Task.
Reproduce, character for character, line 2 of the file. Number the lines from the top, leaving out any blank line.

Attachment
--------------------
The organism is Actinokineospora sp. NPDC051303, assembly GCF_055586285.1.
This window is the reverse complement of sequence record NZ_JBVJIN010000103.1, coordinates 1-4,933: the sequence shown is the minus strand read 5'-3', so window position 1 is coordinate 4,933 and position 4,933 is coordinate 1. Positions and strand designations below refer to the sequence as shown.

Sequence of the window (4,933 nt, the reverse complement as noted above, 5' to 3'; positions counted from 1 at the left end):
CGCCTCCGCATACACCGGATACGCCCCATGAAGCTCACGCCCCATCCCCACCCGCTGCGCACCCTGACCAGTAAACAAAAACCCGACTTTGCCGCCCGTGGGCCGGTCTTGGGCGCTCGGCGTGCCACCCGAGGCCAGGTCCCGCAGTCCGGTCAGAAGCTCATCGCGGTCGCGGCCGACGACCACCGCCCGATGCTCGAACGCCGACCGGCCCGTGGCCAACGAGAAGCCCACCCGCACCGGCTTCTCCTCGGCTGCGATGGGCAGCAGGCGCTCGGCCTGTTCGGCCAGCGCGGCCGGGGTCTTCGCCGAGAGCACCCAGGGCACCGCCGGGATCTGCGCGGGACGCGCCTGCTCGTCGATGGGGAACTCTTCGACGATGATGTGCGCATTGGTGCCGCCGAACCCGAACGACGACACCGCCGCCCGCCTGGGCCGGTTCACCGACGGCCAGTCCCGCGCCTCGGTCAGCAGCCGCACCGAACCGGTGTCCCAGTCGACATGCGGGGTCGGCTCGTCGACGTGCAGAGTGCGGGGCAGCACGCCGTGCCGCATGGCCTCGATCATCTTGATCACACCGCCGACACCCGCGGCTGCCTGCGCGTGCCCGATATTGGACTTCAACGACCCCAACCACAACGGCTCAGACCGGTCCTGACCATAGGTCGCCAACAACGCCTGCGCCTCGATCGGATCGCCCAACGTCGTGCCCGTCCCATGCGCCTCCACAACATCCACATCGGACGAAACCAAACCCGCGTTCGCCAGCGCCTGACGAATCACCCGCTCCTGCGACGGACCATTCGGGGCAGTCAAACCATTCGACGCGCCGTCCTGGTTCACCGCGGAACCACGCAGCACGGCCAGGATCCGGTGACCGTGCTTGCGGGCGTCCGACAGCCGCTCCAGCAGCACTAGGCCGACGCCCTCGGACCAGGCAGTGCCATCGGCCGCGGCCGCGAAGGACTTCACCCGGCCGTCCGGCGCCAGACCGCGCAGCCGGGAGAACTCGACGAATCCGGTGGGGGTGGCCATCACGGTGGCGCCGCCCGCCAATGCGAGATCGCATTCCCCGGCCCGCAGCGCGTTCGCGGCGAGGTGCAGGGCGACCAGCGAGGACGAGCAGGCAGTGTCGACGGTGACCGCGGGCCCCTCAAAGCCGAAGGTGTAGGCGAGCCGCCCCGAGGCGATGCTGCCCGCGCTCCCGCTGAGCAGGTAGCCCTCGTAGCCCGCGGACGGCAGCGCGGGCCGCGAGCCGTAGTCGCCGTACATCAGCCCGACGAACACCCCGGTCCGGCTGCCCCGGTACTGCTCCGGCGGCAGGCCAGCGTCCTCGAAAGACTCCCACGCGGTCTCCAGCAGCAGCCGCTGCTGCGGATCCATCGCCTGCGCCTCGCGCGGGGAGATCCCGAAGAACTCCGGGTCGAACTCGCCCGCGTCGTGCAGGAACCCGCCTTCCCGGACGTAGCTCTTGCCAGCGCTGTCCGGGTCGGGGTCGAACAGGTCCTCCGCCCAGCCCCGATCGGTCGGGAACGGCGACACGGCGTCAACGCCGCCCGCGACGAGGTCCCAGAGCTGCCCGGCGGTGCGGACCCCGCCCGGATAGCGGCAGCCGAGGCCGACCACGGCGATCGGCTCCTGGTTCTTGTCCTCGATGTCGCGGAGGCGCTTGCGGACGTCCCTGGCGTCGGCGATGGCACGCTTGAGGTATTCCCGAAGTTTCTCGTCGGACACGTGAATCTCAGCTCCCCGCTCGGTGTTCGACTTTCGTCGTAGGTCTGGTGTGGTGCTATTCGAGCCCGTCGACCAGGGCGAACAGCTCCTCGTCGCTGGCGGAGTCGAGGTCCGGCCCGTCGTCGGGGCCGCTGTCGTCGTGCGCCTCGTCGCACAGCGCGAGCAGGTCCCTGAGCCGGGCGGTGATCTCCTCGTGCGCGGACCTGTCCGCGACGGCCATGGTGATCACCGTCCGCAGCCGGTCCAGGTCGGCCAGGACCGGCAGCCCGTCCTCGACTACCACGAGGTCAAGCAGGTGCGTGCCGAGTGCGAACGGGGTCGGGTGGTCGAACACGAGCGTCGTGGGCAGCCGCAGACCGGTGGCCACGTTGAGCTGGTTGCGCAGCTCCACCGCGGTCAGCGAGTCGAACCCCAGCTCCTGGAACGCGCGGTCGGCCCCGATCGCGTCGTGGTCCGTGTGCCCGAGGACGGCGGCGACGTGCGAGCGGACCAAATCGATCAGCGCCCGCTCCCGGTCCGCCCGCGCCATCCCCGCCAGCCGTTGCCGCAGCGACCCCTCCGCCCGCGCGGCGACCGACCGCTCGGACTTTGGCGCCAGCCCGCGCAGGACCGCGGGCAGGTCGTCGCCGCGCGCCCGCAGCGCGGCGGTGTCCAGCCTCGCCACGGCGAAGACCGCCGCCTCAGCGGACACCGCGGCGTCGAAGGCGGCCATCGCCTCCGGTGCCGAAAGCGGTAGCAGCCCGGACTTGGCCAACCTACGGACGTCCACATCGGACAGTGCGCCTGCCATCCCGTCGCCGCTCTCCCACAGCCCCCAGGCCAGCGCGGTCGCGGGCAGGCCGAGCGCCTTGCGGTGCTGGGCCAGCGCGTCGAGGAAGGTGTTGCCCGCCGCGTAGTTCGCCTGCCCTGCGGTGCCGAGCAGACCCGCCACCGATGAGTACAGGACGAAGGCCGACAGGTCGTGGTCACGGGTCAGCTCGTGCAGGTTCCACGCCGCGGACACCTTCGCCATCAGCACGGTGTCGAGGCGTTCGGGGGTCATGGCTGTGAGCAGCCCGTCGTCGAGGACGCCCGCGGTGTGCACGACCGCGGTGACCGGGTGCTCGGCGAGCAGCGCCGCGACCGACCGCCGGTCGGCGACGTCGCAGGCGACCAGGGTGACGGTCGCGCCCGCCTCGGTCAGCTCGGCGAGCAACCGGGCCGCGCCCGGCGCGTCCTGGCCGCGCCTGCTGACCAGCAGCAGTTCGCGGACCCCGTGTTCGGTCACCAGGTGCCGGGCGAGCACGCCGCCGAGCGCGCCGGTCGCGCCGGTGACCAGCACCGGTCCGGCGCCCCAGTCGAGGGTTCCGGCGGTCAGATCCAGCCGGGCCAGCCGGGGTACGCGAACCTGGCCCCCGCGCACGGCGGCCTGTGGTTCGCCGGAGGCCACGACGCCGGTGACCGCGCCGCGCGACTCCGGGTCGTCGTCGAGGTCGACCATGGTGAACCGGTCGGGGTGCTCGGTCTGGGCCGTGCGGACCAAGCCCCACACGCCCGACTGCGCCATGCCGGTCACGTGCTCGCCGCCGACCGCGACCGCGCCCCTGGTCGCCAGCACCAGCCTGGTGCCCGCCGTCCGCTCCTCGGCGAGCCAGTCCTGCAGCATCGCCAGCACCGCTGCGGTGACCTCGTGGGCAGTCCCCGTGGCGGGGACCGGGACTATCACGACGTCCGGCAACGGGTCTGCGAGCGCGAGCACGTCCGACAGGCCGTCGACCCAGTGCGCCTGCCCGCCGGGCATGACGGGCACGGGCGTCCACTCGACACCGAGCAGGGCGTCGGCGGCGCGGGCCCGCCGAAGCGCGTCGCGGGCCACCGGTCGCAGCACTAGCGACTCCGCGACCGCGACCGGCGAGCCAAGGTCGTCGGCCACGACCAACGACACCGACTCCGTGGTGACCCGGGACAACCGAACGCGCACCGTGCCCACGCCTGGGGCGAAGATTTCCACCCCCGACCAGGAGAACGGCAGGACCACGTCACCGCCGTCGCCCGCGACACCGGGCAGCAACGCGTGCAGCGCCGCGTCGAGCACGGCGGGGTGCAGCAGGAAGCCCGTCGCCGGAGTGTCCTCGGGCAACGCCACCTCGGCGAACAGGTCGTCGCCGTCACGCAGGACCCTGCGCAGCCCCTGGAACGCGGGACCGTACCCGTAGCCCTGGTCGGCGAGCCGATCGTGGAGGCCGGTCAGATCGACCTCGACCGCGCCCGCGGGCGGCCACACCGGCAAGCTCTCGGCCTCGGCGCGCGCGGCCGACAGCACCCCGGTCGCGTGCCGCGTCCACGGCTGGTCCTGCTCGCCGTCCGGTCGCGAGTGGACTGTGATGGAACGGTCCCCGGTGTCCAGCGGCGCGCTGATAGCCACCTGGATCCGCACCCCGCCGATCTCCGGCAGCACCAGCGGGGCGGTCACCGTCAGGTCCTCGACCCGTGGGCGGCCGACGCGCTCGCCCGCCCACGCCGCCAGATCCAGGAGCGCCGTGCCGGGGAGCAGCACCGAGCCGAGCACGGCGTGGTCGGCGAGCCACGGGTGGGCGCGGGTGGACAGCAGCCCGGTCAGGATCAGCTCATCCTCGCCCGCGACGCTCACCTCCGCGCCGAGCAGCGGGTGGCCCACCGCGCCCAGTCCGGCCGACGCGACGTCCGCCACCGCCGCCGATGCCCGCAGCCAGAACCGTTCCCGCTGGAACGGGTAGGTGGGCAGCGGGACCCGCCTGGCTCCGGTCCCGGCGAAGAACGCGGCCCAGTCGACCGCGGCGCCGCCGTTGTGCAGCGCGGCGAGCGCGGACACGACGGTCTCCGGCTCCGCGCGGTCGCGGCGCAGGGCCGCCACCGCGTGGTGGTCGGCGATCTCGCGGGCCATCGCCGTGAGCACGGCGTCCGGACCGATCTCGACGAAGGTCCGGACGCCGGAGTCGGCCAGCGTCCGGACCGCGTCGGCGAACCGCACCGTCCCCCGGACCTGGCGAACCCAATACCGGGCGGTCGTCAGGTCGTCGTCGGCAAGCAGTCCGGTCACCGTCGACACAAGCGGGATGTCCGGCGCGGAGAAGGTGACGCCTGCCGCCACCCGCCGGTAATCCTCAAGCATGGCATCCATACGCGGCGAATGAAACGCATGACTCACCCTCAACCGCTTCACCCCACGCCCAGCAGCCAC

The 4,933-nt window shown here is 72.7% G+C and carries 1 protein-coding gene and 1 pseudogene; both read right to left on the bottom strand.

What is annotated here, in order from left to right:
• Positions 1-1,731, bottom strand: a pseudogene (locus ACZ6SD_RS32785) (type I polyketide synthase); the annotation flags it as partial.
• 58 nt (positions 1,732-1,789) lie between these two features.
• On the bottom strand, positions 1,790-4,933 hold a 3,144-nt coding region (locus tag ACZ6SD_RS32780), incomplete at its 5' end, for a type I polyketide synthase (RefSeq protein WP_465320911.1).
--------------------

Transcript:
This window is the reverse complement of sequence record NZ_JBVJIN010000103.1, coordinates 1-4,933: the sequence shown is the minus strand read 5'-3', so window position 1 is coordinate 4,933 and position 4,933 is coordinate 1. Positions and strand designations below refer to the sequence as shown.